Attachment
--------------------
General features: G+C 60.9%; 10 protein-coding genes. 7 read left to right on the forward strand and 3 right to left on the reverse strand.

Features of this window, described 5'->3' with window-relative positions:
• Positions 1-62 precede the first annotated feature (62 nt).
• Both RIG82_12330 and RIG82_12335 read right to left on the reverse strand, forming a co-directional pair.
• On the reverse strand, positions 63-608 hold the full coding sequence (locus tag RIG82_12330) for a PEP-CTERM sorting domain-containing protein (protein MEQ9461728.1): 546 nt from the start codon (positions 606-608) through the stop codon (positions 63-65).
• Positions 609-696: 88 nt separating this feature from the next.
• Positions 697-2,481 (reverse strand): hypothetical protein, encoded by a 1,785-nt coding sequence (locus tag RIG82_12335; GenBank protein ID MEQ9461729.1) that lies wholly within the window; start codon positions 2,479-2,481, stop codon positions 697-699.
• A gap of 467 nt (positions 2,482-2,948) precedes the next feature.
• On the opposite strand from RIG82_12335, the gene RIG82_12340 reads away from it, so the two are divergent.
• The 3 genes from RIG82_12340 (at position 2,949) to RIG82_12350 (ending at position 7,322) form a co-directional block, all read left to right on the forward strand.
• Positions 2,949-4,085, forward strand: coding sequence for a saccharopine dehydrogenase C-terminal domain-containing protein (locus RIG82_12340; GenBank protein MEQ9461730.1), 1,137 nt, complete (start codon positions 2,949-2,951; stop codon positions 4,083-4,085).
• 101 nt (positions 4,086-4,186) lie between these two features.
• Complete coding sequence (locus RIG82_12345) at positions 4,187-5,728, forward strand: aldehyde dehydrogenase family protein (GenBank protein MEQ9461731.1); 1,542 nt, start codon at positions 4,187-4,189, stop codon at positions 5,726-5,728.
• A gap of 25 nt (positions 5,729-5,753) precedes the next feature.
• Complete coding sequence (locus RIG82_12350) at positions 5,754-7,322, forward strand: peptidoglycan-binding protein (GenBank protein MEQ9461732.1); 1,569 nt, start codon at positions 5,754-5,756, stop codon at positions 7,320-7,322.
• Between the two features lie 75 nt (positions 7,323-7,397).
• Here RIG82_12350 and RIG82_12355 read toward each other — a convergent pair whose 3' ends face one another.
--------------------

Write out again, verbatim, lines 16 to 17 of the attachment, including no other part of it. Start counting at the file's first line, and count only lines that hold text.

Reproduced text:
• Between the two features lie 75 nt (positions 7,323-7,397).
• Here RIG82_12350 and RIG82_12355 read toward each other — a convergent pair whose 3' ends face one another.